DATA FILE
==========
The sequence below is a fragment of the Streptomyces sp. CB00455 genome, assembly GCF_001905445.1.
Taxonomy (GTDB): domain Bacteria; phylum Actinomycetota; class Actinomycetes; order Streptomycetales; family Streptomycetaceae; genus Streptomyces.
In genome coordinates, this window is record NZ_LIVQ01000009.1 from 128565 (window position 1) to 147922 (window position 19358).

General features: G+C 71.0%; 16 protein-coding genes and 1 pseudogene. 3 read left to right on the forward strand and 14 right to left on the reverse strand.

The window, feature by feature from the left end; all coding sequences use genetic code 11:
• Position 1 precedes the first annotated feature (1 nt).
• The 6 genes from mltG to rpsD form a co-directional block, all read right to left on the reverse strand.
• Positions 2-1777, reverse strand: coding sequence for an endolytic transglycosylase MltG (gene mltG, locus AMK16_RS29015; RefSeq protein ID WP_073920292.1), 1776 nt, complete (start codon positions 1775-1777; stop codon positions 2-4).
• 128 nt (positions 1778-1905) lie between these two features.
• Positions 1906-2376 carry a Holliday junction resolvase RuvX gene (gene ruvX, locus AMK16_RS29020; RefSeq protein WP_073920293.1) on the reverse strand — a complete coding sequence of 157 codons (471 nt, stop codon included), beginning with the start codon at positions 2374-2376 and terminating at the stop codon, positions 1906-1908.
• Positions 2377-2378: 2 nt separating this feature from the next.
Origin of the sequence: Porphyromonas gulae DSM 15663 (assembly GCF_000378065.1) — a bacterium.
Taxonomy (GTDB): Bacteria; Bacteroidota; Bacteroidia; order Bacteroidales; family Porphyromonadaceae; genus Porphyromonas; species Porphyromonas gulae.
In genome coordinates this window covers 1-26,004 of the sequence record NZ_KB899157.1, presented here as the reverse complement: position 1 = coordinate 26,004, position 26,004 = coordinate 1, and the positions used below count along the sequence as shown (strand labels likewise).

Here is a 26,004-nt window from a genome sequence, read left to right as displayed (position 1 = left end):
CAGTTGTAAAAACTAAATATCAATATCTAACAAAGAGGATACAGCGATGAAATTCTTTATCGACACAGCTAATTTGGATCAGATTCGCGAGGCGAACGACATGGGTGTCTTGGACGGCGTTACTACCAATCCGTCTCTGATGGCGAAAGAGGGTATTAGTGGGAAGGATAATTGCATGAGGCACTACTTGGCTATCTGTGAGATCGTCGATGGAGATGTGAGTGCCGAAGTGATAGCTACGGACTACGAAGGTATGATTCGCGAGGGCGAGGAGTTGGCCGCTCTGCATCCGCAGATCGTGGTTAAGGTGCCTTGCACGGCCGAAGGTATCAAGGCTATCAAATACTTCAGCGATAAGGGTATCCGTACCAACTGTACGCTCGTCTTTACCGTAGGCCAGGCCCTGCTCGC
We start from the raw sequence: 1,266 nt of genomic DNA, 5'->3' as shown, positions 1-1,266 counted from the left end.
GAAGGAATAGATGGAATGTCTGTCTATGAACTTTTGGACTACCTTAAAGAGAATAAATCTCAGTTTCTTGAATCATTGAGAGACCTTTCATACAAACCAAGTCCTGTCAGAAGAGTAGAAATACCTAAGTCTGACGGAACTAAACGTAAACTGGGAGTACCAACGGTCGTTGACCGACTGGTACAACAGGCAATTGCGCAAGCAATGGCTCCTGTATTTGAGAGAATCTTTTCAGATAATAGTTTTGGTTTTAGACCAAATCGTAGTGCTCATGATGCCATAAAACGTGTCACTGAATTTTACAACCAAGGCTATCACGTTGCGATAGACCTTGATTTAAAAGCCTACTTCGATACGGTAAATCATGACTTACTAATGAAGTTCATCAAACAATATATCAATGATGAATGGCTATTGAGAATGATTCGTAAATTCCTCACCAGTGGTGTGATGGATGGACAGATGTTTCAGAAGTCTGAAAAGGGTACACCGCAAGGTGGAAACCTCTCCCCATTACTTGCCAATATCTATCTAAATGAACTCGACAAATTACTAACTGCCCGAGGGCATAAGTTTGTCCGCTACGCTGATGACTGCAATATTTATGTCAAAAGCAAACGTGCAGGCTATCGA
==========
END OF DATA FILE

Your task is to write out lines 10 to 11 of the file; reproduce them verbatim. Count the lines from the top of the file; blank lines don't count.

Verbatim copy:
• Positions 1906-2376 carry a Holliday junction resolvase RuvX gene (gene ruvX, locus AMK16_RS29020; RefSeq protein WP_073920293.1) on the reverse strand — a complete coding sequence of 157 codons (471 nt, stop codon included), beginning with the start codon at positions 2374-2376 and terminating at the stop codon, positions 1906-1908.
• Positions 2377-2378: 2 nt separating this feature from the next.